It is with great sadness that we share the news of Dr Claudia Alexander’s passing on 11 July 2015.
Claudia worked for NASA at JPL. She was an eminent planetary scientist and was deeply involved with the Rosetta Mission as US Rosetta project scientist. She was passionate about outreach, including engaging amateur astronomers through the ground-based observing campaign of Rosetta’s target comet, 67P/Churyumov–Gerasimenko. Claudia was also very well known for her role in NASA’s Galileo and Cassini projects.
Here, some of her ESA colleagues pay tribute:
“We have lost a great colleague and friend who will live on within us and the missions to the stars she made possible.”
Matt Taylor, ESA’s Rosetta project scientist
“Although I did not know Claudia very well, I quickly noticed her strong enthusiasm for the Rosetta mission. The science of this mission has lost a major contributor and we will all miss her.”
Patrick Martin, ESA’s Rosetta mission manager
“When I was asked to join Rosetta and address some challenges in June 2013, Claudia, who was well aware of the pending items, supported me in the most professional way. She was involved in Rosetta for a very long time and always had the best interest of the overall project at heart. Although I am currently no longer involved in Rosetta, I know she will be dearly missed by the team for her heartfelt drive to further cometary science. The impact of her loss to planetary science and us as direct colleagues is of little significance compared to the impact this must have on her loved ones.”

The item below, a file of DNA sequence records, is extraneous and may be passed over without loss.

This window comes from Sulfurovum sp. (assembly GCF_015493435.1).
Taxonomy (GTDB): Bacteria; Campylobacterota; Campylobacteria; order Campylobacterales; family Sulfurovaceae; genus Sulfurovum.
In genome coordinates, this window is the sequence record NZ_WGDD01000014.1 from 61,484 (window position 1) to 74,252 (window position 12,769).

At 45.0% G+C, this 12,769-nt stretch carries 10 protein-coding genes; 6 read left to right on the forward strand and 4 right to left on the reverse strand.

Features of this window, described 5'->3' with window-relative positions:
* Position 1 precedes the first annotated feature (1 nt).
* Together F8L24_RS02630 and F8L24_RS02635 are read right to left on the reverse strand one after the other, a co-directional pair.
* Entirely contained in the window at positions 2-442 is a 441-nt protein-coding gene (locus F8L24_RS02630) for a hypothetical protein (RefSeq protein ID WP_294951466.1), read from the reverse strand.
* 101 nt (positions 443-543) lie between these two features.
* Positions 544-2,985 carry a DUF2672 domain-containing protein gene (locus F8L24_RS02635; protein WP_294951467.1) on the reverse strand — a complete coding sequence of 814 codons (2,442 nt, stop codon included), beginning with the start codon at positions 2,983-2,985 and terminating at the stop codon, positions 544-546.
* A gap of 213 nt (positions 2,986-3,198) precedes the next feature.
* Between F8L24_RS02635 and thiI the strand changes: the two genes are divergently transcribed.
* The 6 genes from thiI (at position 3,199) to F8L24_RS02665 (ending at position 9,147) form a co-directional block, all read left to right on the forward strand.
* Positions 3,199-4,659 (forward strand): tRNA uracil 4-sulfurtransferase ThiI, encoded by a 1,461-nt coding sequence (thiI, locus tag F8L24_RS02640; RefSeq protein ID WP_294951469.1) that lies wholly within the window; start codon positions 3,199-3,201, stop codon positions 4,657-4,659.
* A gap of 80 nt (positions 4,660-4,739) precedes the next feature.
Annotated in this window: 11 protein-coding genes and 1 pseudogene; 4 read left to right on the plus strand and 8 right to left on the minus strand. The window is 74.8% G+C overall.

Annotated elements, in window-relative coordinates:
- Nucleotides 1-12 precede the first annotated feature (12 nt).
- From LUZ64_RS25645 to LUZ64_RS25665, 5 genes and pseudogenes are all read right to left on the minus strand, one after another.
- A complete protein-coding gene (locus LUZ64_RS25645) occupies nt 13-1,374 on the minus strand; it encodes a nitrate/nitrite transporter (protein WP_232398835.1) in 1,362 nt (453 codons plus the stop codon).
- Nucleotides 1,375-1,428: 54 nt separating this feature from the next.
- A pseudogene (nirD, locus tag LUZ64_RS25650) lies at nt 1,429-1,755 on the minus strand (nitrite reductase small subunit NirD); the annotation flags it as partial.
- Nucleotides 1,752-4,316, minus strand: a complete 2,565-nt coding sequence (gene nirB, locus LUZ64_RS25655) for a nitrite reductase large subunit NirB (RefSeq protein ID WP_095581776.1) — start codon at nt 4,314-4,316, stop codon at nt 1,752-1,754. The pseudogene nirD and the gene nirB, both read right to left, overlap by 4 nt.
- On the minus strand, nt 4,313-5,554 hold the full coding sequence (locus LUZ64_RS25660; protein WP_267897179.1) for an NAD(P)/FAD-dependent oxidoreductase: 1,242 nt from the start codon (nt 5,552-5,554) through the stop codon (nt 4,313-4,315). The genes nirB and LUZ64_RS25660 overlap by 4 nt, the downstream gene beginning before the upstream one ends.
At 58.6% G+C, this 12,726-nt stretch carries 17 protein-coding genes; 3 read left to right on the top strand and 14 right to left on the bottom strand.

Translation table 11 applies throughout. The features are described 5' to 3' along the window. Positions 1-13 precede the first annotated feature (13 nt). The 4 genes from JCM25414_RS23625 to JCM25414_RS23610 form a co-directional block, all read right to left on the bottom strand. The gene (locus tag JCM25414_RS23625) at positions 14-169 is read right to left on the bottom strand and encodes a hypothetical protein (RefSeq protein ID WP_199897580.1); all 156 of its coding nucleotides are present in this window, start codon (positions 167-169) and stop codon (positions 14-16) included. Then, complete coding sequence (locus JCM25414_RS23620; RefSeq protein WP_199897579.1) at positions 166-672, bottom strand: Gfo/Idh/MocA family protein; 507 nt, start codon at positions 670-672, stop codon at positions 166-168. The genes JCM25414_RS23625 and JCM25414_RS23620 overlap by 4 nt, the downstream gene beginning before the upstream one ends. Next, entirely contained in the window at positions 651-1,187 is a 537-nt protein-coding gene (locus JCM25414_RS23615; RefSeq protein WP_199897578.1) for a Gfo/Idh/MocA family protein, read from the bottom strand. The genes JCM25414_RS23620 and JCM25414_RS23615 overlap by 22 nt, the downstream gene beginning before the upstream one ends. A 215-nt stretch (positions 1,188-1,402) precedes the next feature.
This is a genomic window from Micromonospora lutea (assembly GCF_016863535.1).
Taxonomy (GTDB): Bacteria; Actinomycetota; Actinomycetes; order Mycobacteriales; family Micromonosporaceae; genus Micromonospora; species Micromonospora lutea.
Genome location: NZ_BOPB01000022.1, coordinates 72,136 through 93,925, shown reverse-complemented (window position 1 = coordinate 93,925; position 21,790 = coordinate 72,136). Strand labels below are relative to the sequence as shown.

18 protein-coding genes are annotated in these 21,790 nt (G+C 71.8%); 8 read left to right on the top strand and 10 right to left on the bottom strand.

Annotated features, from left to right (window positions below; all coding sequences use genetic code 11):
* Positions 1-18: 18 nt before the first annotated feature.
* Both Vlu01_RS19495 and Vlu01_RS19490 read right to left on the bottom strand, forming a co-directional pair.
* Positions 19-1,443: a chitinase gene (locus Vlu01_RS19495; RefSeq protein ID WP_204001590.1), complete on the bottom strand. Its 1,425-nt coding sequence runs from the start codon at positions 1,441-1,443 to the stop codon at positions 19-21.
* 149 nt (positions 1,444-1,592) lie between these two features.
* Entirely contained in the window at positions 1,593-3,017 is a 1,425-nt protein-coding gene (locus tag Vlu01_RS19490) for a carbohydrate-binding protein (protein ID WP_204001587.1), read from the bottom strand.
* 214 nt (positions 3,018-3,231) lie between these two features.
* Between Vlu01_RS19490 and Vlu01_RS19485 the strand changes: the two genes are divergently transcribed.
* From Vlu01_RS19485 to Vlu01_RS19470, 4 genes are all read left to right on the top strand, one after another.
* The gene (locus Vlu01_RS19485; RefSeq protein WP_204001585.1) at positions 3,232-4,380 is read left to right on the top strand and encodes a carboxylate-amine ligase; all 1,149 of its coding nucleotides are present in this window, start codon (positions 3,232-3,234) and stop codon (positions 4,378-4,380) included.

Fred Jansen, former Rosetta mission manager
“I was deeply shocked when I learned that Claudia had passed away. She was for many years my counterpart at NASA as mission manager and project scientist for NASA’s contribution to Rosetta. Claudia was always full of energy and optimism and supported us to make the mission the success it has become. The US co-meetings, which were open to all of us, and the sessions she organised at AGU, will always be remembered as inspiring opportunities to discuss the latest developments in cometary science openly and sometimes controversially. She had a great personality and it was always a pleasure to discuss her new outreach projects and the science books she wrote for children, topics that were close to her heart. I will miss her and the Rosetta teams will miss her, and she will always be remembered for her outstanding contribution to Rosetta.”
Gerhard Schwehm, former Rosetta project scientist and mission manager
Tributes from her colleagues at NASA, along with Claudia’s biography can be read here.
See also the University of Michigan website, here.